Learn about three medical innovations that relate to the human heart, including the development of a small leadless pacemaker, new cholesterol-lowering injections and a new congestive heart failure drug.
A new generation of miniaturized pacemakers can speed up slow hearts without the wires that may break or become infected.
Heart disease develops differently in women and men. Women respond better to cardiac resynchronization therapy, but many women aren't treated.
Sometimes a dangerously slow heartbeat occurs because the natural “battery” of the heart isn’t working as it should, or there’s another issue with the heart’s electrical system. Here’s how a pacemaker can help.
A Cleveland Clinic patient with a slowed heartbeat is the third in the nation to receive the device as part of an international, multicenter clinical trial testing its safety and efficacy for FDA approval.
Roy Greenberg, MD, combined clinical skills with engineering insights to prevent catastrophic aortic aneurysms. He will be remembered fondly by patients and colleagues.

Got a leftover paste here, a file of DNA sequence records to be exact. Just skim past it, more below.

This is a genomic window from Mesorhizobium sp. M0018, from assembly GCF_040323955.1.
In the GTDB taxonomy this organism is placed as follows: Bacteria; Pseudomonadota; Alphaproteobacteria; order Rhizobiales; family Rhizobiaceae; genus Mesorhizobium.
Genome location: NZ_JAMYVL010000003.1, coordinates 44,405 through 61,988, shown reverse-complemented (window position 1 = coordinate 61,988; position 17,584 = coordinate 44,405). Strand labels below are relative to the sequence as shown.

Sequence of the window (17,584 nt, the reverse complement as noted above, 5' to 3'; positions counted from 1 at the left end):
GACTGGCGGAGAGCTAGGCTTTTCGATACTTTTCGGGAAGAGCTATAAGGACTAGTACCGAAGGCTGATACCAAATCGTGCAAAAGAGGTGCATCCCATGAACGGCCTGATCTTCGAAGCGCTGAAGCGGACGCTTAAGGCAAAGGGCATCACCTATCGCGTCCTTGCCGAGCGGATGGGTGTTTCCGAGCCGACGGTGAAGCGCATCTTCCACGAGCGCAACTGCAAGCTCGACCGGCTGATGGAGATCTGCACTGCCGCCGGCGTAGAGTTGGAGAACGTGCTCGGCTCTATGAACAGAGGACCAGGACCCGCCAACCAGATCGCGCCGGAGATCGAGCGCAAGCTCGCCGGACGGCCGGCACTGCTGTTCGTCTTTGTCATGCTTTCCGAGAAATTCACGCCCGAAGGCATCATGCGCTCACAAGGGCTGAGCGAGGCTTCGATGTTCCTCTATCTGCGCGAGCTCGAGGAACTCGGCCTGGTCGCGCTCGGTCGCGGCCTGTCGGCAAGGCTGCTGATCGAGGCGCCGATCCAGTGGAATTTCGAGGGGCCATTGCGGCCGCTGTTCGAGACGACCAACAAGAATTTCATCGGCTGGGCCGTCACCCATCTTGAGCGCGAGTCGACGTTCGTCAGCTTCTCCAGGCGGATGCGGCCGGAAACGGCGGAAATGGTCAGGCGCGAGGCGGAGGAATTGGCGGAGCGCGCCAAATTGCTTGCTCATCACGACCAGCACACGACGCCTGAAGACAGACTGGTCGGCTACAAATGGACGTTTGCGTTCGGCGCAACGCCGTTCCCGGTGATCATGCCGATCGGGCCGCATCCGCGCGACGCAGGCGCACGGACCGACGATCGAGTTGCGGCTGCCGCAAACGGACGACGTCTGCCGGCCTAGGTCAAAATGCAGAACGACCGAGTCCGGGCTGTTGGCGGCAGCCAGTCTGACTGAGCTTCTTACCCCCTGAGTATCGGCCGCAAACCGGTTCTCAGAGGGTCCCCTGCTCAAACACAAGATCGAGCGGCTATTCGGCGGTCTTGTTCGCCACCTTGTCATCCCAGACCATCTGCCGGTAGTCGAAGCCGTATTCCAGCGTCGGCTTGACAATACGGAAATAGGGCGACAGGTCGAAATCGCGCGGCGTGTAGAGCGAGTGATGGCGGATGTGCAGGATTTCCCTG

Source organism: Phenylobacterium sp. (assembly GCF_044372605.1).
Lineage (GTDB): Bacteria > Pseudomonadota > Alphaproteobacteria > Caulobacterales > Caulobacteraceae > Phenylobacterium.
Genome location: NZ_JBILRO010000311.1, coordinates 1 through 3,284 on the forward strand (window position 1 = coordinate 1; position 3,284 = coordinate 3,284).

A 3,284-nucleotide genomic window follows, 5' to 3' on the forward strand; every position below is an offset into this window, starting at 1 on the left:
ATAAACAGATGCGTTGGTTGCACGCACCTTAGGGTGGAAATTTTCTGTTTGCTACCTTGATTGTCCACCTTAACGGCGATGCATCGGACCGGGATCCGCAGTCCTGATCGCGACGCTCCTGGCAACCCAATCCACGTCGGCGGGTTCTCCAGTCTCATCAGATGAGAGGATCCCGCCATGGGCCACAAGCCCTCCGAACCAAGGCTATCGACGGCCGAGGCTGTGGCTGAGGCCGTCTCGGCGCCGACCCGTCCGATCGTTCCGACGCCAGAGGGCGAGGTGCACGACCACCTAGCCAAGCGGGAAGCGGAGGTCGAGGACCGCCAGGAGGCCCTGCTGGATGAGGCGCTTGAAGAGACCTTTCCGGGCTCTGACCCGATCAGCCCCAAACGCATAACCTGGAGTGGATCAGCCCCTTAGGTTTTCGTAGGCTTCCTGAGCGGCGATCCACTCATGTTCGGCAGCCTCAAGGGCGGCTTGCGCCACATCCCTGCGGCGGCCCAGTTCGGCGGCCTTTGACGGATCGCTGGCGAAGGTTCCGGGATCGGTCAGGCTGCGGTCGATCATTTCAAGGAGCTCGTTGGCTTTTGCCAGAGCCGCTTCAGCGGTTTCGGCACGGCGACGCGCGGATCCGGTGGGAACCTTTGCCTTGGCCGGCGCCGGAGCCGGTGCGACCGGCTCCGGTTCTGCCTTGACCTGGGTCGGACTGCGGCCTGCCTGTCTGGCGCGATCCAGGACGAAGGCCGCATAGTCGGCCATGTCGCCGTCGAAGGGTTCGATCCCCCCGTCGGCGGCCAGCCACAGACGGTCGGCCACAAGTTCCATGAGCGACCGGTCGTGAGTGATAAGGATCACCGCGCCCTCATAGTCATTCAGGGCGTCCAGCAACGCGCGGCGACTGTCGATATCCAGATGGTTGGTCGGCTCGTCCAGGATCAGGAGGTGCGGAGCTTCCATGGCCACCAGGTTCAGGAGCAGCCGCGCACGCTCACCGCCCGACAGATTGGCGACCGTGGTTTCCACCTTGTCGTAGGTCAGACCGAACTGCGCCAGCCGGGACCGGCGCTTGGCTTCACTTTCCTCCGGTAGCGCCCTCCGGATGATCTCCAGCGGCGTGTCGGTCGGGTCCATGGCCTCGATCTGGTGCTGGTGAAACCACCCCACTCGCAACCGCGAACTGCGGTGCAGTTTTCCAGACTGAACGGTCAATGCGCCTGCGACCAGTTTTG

Warfarin thins your blood, helping prevent blood clots and stroke. Should you stop taking it before device surgery, or keep taking the prescribed amount? Results from a recent study reveal what to do, and why.
Linda Shaw is an avid runner, and she always dresses in costume when she races so she can spark conversation on why it’s so important to seek medical care you can trust.
Ask questions and get answers about arrhythmias and devices from Cleveland Clinic physicians during a live webchat Monday, August 27, 2012, at noon (ET).
Implantable cardiac pacing and defibrillator devices are associated with infections but can be avoided.